Saturday 21 April 2018

'More players will be lost without change' - Magee

Wicklow boss Johnny Magee. Photo: Sportsfile
Wicklow boss Johnny Magee. Photo: Sportsfile

Michael Verney

Twelve months ago Wicklow boss Johnny Magee was beating the drum about their lack of championship opportunities in the hope of effecting change and getting more meaningful games, but amazingly the plight for weaker counties has gotten worse.

Last season Magee asked 'how long is it going to continue?' but with the Super 8 set to be introduced next year, things are going to get an awful lot worse before they get better for those struggling to compete with the elite.

Competitive games are the barometer by which progress is gauged but Wicklow, and other minnows like Carlow and Waterford, are falling well short of top-tier counties like Dublin in this regard, and are set to lag further under new championship structures.

Since 2001, Wicklow have averaged just 2.8 championship games each year with their six games under Mick O'Dwyer's charge in 2009, an asterisk on a string of summers resembling a wasteland in the Garden.

Others like Waterford (2.12 games per year), Carlow (2.5 games) and last year's All-Ireland quarter-finalists Clare (2.8 games) pale in comparison to Dublin's figures (5.6 per year) with four games the least they have played in any single year.

Having played for the Dubs, Magee is in the perfect position to make comparisons between the best and the rest and as he digested their narrow Leinster SFC defeat to Louth, his frustration at the disconnect between policy-makers and players was obvious.

Click to enlarge
Click to enlarge

"The likelihood is there will be more players lost, let's be realistic. Before the Super 8 other counties like ourselves are losing players. If they had came with something along with the Super 8, at least you'd have something to work with, but they didn't," he said.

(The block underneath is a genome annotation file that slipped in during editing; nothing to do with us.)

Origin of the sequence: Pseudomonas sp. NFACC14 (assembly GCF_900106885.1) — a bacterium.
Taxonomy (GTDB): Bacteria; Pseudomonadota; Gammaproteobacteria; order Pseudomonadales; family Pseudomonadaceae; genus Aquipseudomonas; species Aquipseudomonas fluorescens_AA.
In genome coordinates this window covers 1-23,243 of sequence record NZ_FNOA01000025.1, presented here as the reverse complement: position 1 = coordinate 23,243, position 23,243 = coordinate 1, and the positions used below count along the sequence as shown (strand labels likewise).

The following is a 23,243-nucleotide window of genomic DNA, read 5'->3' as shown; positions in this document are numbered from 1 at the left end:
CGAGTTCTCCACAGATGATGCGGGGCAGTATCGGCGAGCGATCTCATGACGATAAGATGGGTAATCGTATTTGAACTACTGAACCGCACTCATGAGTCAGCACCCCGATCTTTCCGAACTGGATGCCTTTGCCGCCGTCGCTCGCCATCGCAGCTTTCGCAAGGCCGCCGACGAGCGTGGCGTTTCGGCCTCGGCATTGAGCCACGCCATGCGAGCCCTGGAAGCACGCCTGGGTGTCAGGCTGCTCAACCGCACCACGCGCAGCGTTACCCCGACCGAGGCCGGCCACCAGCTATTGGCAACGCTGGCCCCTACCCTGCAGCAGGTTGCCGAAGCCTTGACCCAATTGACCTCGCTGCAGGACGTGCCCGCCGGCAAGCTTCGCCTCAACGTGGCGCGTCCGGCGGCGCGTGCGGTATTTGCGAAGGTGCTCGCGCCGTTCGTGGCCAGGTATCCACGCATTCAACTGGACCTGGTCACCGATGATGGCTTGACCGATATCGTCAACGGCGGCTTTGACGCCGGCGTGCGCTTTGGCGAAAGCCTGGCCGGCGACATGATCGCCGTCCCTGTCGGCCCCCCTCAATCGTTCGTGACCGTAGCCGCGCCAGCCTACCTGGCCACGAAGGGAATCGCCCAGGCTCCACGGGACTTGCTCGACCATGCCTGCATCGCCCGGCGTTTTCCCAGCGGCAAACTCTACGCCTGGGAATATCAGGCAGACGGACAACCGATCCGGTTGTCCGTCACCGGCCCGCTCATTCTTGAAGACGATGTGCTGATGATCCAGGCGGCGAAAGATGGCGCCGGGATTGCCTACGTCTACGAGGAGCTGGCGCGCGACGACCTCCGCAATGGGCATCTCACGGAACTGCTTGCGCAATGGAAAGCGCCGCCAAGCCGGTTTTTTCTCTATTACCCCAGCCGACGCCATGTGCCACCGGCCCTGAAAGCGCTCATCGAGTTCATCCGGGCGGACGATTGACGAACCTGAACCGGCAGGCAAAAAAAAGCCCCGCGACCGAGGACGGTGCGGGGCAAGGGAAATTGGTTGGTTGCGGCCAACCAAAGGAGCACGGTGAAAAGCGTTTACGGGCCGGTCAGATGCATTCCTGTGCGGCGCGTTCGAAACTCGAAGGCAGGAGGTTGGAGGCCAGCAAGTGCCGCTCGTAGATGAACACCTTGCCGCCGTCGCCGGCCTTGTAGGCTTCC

"It's just banging a drum for nothing. At what stage can players keep putting themselves out there before a massive exodus? I admire the GAA people of Wicklow hugely because there's no guarantee of more than two games for them.

"They come to training and do what they're told, they're a good footballing side and we just need to get more games at that level to bring the fellas on so that when the opportunity is there to win the game, they've been in that pressure situation before."

In five championship games during his three-year reign, Magee has handed out over 20 debuts as player turnover hits a staggering rate. With little competitive incentive on offer to represent your county at that level, it's hardly a surprise.

"I don't get to see them for four months so all the work that you put in and the game plans and the skill levels, when you come back in November it's a long break, whereas the top teams only have six or eight weeks turnaround and they're up to speed," Magee said.

"Some players say 'what's the point?', 'what's going on?'. I've lost players during the league saying they're not enjoying it, 'what's the point with two games in summer?'. Some fellas are saying 'I'm going away in the summer on a J1'. Not just Wicklow, it's other counties as well and it's worrying."

While tiered competitions like the Tommy Murphy Cup have been tried, and failed, the gap between genuine All-Ireland contenders and also-rans, who often have their wings clipped before July, will continue to expand until they are catered for accordingly with a marketable championship against counties of similar standard.

The ratio of training to games for inter-county players who don't match up against the big-hitters, particularly among a host of Division 4 sides, is abysmal and players have a growing desire for games. The rich are getting richer with ample opportunity for development, and without meaningful competition it will quickly become impossible for the poor to compete.

Irish Independent

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